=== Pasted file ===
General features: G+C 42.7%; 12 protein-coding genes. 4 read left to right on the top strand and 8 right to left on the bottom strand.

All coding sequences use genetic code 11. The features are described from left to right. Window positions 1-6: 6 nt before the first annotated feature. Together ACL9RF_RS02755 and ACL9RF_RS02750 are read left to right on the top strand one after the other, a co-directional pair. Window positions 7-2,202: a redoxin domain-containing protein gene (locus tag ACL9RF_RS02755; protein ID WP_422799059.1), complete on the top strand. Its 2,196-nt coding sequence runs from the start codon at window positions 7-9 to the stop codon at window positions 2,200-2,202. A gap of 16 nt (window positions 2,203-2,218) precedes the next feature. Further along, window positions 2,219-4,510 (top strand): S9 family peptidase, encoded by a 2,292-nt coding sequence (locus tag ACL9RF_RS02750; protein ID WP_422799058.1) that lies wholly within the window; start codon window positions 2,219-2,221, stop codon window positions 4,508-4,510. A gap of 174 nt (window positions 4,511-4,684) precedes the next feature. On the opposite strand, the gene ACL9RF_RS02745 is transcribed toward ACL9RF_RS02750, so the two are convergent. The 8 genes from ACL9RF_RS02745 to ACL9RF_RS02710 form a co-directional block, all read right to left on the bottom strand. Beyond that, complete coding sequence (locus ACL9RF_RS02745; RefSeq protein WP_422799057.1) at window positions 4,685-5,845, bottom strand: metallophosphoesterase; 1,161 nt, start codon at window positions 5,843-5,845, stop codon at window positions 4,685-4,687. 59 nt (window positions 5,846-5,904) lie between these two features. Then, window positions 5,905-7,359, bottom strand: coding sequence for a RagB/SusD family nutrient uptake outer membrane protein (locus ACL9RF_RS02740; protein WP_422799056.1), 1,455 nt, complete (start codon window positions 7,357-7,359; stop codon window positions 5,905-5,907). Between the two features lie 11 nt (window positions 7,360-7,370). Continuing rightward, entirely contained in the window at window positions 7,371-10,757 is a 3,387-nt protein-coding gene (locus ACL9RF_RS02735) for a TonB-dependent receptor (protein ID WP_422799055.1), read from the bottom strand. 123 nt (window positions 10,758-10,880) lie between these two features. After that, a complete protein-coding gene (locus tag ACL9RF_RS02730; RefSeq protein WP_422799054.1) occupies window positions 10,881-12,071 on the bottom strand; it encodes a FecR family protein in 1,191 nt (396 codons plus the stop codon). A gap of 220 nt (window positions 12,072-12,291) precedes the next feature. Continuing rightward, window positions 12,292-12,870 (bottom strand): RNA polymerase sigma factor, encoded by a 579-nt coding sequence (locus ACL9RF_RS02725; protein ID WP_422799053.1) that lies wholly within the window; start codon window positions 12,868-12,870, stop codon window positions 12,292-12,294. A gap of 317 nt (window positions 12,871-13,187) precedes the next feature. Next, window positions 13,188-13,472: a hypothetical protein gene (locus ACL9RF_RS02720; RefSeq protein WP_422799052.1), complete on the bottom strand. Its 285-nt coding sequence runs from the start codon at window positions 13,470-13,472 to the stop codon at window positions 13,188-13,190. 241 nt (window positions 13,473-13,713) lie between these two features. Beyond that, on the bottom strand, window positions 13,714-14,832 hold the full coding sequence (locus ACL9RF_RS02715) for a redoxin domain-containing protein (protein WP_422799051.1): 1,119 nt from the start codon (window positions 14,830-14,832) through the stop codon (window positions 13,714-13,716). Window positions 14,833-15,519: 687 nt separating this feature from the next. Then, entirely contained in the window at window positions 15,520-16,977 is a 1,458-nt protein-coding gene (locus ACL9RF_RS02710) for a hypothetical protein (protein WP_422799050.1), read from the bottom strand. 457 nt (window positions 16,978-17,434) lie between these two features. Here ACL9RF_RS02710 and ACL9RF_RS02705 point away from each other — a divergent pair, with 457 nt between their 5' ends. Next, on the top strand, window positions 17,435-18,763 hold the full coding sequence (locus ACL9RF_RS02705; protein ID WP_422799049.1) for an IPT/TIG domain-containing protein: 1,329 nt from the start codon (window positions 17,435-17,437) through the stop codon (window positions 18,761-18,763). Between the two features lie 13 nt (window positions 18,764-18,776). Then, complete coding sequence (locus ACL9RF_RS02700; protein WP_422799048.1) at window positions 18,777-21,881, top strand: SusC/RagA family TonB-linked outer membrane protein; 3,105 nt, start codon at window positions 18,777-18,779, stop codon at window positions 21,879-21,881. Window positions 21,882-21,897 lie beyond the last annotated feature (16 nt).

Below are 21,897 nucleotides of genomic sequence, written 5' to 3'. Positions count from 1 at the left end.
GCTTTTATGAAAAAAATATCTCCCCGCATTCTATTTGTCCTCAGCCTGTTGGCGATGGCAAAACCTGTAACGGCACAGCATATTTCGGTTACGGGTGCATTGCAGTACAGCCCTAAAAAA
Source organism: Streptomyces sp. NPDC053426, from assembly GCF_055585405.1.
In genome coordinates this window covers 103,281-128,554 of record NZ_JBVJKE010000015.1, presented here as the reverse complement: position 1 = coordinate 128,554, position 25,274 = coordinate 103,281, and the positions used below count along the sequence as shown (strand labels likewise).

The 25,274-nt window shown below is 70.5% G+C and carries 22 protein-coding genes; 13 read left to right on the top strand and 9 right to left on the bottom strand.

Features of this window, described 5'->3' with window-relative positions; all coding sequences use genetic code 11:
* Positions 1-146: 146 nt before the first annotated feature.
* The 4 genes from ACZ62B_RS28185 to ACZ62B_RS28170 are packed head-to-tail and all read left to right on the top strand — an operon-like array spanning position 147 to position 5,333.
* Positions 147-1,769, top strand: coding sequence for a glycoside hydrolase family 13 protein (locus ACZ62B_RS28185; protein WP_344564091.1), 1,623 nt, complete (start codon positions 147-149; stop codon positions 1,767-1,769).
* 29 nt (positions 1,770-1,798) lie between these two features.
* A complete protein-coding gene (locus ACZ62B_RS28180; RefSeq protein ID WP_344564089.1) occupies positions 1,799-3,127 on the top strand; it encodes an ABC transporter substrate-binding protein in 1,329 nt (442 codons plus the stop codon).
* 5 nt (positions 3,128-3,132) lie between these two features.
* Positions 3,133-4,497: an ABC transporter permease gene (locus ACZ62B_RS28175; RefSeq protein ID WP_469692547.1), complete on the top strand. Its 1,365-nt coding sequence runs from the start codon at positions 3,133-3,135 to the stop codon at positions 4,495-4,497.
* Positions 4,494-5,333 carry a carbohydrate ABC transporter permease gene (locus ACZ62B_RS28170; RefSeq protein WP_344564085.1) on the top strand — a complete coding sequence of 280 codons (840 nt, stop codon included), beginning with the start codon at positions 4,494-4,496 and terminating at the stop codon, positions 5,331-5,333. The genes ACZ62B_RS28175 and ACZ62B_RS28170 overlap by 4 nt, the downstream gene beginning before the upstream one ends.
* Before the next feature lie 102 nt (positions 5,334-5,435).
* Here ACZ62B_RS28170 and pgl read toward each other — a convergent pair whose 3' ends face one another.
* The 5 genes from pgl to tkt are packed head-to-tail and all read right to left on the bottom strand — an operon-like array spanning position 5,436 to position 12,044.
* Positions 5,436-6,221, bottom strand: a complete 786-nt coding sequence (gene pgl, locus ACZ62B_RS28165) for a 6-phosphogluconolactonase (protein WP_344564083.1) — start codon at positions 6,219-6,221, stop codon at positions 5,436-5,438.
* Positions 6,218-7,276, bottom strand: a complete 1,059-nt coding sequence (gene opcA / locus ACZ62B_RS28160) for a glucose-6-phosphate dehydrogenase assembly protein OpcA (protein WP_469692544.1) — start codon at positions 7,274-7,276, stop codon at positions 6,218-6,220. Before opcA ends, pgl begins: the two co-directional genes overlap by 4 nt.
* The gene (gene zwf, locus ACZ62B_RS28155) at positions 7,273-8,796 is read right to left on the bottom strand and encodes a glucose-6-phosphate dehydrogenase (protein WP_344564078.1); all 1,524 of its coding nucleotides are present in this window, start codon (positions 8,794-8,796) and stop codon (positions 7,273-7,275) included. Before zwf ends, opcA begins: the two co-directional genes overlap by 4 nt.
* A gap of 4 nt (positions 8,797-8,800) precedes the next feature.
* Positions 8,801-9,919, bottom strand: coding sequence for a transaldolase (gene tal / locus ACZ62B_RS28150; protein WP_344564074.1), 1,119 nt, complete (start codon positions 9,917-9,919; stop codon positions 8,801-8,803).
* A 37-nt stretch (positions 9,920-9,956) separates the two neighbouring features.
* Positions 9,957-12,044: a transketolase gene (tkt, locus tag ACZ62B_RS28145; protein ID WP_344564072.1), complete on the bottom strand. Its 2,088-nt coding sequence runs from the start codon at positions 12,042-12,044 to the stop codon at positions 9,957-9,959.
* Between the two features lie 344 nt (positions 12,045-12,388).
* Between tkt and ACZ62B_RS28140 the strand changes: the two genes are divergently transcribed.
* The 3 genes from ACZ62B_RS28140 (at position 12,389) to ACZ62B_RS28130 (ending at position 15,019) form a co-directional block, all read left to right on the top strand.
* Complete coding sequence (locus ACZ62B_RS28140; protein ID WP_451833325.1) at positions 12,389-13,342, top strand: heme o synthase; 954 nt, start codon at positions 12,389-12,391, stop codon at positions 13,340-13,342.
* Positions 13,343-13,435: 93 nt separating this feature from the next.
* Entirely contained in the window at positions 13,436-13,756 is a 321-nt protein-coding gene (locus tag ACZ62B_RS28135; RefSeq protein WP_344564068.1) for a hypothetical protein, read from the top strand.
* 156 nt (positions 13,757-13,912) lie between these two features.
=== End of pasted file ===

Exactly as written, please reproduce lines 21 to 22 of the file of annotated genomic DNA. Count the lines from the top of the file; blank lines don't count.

* Positions 6,218-7,276, bottom strand: a complete 1,059-nt coding sequence (gene opcA / locus ACZ62B_RS28160) for a glucose-6-phosphate dehydrogenase assembly protein OpcA (protein WP_469692544.1) — start codon at positions 7,274-7,276, stop codon at positions 6,218-6,220. Before opcA ends, pgl begins: the two co-directional genes overlap by 4 nt.
* The gene (gene zwf, locus ACZ62B_RS28155) at positions 7,273-8,796 is read right to left on the bottom strand and encodes a glucose-6-phosphate dehydrogenase (protein WP_344564078.1); all 1,524 of its coding nucleotides are present in this window, start codon (positions 8,794-8,796) and stop codon (positions 7,273-7,275) included. Before zwf ends, opcA begins: the two co-directional genes overlap by 4 nt.